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Re: Elopteryx nopscai?



In a message dated 98-07-07 16:51:47 EDT, jrhutch@socrates.berkeley.edu
writes:

<< Is anyone out there familiar w/the current status of this little
 critter?  All I have is Andrews, C.W. 1913. On some bird remains from the
 Upper Cretaceous of Transsylvania. Geological Magazine X(587):193-196.  Any
 updates since then?  Whether the bones go together or not, it's a neat
 avian beastie.  Thanks! >>

Here are some references from Tracy Ford's capacious files:

Genus: Elopteryx ANDREWS, 1913
Etymology: Greek, helos, "swamp, marsh", and Greek, pteryx, "wing", Marsh
Wing.

Species: nopcsai ANDREWS, 1913
Etymology: In honor of Nopcsa.

Holotype: BMNH A 1235

Locality: Szentpeterfalva, Transylvania, Romania.

Horizon: Sinpetru beds, Late Maestrichtian, Late Cretaceous.

Material: Left femur missing distal end.

Referred material:

Distal end of the right tibio-tarsus.
____          ____          ____          ____          ____          ____

GRIGORESCU & KESSLER, 1980

LPB.V. 351

Locality: Left side of the Sibisel valley, half a kilometer upstream from
Sinpetru village, Hateg Basen, South-western part of Transylvania, Romania.

Horizon: Late Cretaceous.

Material: Distal part of left femur.
____          ____          ____          ____          ____          ____

KUROCHKIN, 1995/JURCSAK & KESSLER, 1986

Epiphyseal remains and a well preserved cranium suggest that this is actually
a Pelecaniform bird.

Grigorescu, D. and Kessler, E. 1980. A new specimen of Elopteryx nopcsai
Andrews from the Dinosaurian beds of Hateg Basin. Rev. Roum. Geol., Geophys.
Et Geogr. Geologie, Tome 24: 171-175.

Kurochkin, Evgeny N., 1996. Synopsis of Mesozoic Birds and Early Evolution of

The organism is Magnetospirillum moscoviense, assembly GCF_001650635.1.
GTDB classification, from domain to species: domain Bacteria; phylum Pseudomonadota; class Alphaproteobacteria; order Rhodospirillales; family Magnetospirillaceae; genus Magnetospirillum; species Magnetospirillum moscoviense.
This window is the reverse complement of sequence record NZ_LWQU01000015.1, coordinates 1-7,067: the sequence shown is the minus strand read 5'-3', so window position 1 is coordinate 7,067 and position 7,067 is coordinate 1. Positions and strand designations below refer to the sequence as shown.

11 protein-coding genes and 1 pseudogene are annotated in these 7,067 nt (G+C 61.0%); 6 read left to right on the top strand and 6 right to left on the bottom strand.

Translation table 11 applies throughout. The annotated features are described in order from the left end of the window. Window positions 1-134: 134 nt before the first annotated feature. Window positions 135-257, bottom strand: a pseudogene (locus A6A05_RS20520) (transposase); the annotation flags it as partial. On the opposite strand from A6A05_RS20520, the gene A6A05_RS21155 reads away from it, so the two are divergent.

Class Aves. Archaeopteryx, Volume 13: 47-66.

SEE ALSO:

Genus: Bradycneme HARRISON & C. A. WALKER, 1975 (nomen dubium; = Elopteryx?)
Etymology: The generic name is formed from the Greek bradys (= heavy or
massive), cneme (= leg) and is feminine.

Species: draculae HARRISON & C. A. WALKER, 1975
Etymology: From the Romanian word dracul meaning evil one.

Holotype: A 1588

Locality: Szentpeterfalva, Hatszeg, Transylvania, Romania.

Horizon: Sinpetru Beds, Maestrichtian, Late Cretaceous.

Material: Distal end of a right tibotarsus.

Genus: Heptasteronis HARRISON & C. A. WALKER, 1975 (nomen dubium = Elopteryx?)
Etymology: The generic  name is from the Greek hepta (=seven), asty-(=town),
and oris (= a bird), in reference to the name of the area of origin and is
feminine.

Species: andrewsi HARRISON & C. A. WALKER, 1975
Etymology: In honor of C. W. Andrews.

Holotype: A 4359

Locality: Szentpeterfalva, Hatszeg, Transylvania, Romania.

Horizon: Sinpetru beds, Maestrichtian, Late Cretaceous.

Material: Distal end of a left tibiotarsus.

Paratype.
A 1528: Distal end of a left tibiotarsus.

Buffetaut, Eric, Guy Costa, Jean Le Loeuff, Michel Martin, Jean-Claude Rage,
Xavier Valentin, and Haiyan Tong, 1996. An Early Campanian vertebrate fauna
from the Villeyeyrac Basin (Herault, Souther France). N. Jb. Geol. Palaont.
Mh, H. 1: 1-16.

Buffetaut, E., Marandat, B., and Sige, B. 1986. Decourvert de dents de
Deinonychosaures (Saurischia, Theropoda) dans le Creace superieur du Sud de la
France. C. R. Acad. Sc. Paris, t. 303, Serie II, No. 15: 1393-1396.

Le Loeuff, Jean, and Eric Buffetaut, 1995. The Evolution of Late Cretaceous
non-marine vertebrate fauna in Europe. Sixth Symposium on Mesozoic Terrestrial
Ecosystems and Biota, Short Papers, Edited by Ailing Sun and Yuanqing Wang,
Published by China Ocean Press, Beijing: 181-184.

Le Loeuff, Jean, Eric Buffetaut and Michel Martin, 1994. The last stages of
dinosaur faunal history in Europe: a succession of Maastrichtian dinosaur
assemblages from the Corbieres (southern France). Geol. Mag., Volume 131,
Number 5: 625-630.

Le Loeuff, E. Buffetaut, P. Mechin, and A. Mechin-Salessy, 1992. The first
record of dromaeosaurid dinosaur (Saurichia, Theropoda) in the Maastrichtian
of Southern Europe: palaeobiogeographical implications. Bull. Soc. geol. Fr.
1992, t. 163, Nr. 3: 337-343.